Don’t believe there are real cyberthreats to your operations network and control systems? Data shows otherwise. Better foundational industrial cybersecurity practices can help prevent disruption to your operations and financial risk to your bottom line.
Industrial control systems (ICS) are the workhorses of our physical world, and those systems are becoming more networked and more accessible by the day—often from anywhere on the planet with an Internet connection. Security experts worry that the growing dependence on Internet-connected devices, also called the Internet of Things, or IoT, is outpacing our ability to secure them. As some have wittily observed, the “S” in IoT stands for “security.”
Gartner Research in late 2016 predicted there will be 8.4 million Internet-connected devices by the end of 2017, a pace that leads to an estimated 20.4 billion “things” operating in—and running—our world by 2020.
This security concern is particularly warranted within industrial and critical infrastructure, where cyberthreats can result in physical disruption, loss of availability and even risk to the environment and public safety.
On the other hand, many ICS professionals continue to feel that the actual threat to plant operations and process controls is light, given their highly purpose-built industrial equipment, specialized communications protocols, air gaps, unique automation systems and processes, and safety instrumented systems. Unfortunately, that’s not what the data shows in a National Cybersecurity and Communications Integration Center/ Industrial Control Systems Cyber Emergency Response Team report for the U.S. Dept. of Homeland Security.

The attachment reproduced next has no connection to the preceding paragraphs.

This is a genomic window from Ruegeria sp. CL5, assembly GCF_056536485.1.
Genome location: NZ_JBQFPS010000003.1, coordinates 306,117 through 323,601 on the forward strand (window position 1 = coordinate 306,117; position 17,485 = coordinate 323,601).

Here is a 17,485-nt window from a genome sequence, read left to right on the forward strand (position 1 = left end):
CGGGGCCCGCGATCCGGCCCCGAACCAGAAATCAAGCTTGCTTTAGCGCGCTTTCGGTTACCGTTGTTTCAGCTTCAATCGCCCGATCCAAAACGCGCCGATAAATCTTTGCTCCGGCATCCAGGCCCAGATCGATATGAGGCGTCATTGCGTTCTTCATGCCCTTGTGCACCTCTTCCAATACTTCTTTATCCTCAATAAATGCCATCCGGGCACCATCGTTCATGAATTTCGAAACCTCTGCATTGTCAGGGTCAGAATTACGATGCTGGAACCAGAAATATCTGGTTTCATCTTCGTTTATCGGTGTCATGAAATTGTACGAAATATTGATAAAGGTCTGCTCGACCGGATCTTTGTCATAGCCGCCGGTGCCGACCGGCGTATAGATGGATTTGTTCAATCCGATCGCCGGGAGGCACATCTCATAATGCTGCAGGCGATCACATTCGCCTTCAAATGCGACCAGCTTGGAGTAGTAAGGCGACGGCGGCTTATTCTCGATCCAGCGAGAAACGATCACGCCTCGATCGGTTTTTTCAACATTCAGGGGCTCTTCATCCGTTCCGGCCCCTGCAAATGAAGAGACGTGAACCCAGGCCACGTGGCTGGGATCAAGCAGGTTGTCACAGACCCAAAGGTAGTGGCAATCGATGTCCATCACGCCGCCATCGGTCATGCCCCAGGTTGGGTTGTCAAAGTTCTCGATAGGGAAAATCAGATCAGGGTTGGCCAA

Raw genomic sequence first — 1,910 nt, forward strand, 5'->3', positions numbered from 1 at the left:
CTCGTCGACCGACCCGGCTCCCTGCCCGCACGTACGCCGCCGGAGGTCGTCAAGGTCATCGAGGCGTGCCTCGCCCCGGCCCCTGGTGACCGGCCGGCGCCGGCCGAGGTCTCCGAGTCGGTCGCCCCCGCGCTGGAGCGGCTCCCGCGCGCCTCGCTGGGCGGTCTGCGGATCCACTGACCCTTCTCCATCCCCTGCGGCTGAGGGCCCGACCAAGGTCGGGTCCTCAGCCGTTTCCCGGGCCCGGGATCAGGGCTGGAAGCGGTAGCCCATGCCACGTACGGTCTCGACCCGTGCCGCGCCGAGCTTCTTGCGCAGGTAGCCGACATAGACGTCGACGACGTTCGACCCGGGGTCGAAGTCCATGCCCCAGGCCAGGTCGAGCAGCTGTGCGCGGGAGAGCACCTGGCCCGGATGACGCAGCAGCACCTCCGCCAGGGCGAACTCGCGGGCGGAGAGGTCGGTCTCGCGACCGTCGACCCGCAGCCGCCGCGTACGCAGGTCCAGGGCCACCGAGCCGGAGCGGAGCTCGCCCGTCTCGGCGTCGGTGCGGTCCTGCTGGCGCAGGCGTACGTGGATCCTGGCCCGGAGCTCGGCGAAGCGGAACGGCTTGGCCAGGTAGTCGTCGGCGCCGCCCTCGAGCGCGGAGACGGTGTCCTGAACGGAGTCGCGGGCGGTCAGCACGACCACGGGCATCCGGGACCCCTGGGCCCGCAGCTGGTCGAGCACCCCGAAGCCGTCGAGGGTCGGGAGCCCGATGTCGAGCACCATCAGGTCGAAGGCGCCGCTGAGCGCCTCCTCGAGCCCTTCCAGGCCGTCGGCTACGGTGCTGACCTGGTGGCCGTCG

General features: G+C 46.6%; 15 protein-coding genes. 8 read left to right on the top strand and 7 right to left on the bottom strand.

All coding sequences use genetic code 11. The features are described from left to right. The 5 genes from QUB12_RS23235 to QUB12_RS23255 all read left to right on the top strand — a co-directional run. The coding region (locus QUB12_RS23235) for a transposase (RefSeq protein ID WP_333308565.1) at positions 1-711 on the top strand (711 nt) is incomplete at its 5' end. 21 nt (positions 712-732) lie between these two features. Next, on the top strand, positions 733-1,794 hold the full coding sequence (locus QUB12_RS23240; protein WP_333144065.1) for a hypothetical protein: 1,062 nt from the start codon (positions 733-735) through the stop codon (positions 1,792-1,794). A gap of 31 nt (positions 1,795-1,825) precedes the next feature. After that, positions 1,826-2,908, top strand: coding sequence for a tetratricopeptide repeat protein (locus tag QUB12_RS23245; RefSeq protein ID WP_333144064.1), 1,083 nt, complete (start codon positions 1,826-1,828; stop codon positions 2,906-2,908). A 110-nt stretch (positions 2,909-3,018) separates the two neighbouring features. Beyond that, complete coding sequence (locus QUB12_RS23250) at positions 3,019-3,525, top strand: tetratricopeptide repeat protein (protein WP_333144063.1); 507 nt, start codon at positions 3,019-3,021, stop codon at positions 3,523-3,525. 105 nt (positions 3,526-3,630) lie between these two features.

Disruption Can Be Costly
Disruption is also not just an operations hit—the costs to the business overall can be significant:
- When the Michigan Board of Water and Light was hit by ransomware in April 2016, the total impact for a few days’ outage plus related costs was disclosed later that year to be in excess of $2 million. While it was the corporate side of the utility that was impacted, experts said access to the operations side of the organization would not have been difficult, especially since the attack came through email. This event demonstrates that an incident can be costly. Fortunately, they had cyber insurance.
- The biggest, and what is believed to be the most costly, attack in history occurred in 2012 to Saudi Aramco. A terrorist faction called “The Cutting Sword of Justice” used Shamoon malware to take down Saudi Aramco’s operations. The company was impaired for months, and costs were estimated to be well over $1 billion dollars (since Saudi Aramco is privately held and has never disclosed its incident costs, it’s not known for sure). However, over 35,000 computers had to be replaced, the entire global organization was disconnected from the Internet to reduce the scope of the attack, and business processes were reduced to paper, pens and phones.
It’s Not All About Hackers and Attacks
Here are a few other incidents illustrating three common and costly areas of disruption that can occur due to internal employee or contractor errors, malware propagation and equipment failures. These errors and incidents, which occur without any malicious intent, are very common, are viable threats to operations, and are among top concerns by plant management due to disruption and cost.
Case Study and Lessons Learned: U.S. Water Utility Hacked
ICS security can and should be seen as an essential requirement, supporting and enabling availability and safety. Operations and process controls must not be disrupted, and this remains top priority within nearly any industrial or critical infrastructure organization. Unfortunately, as the latest rounds of malware and ransomware have impacted businesses globally, it’s become obvious that cyber risks must be addressed even in the most challenged industrial environments. Let’s examine a recent industrial incident and then summarize some useful industrial-specific security lessons learned for availability and safety goals.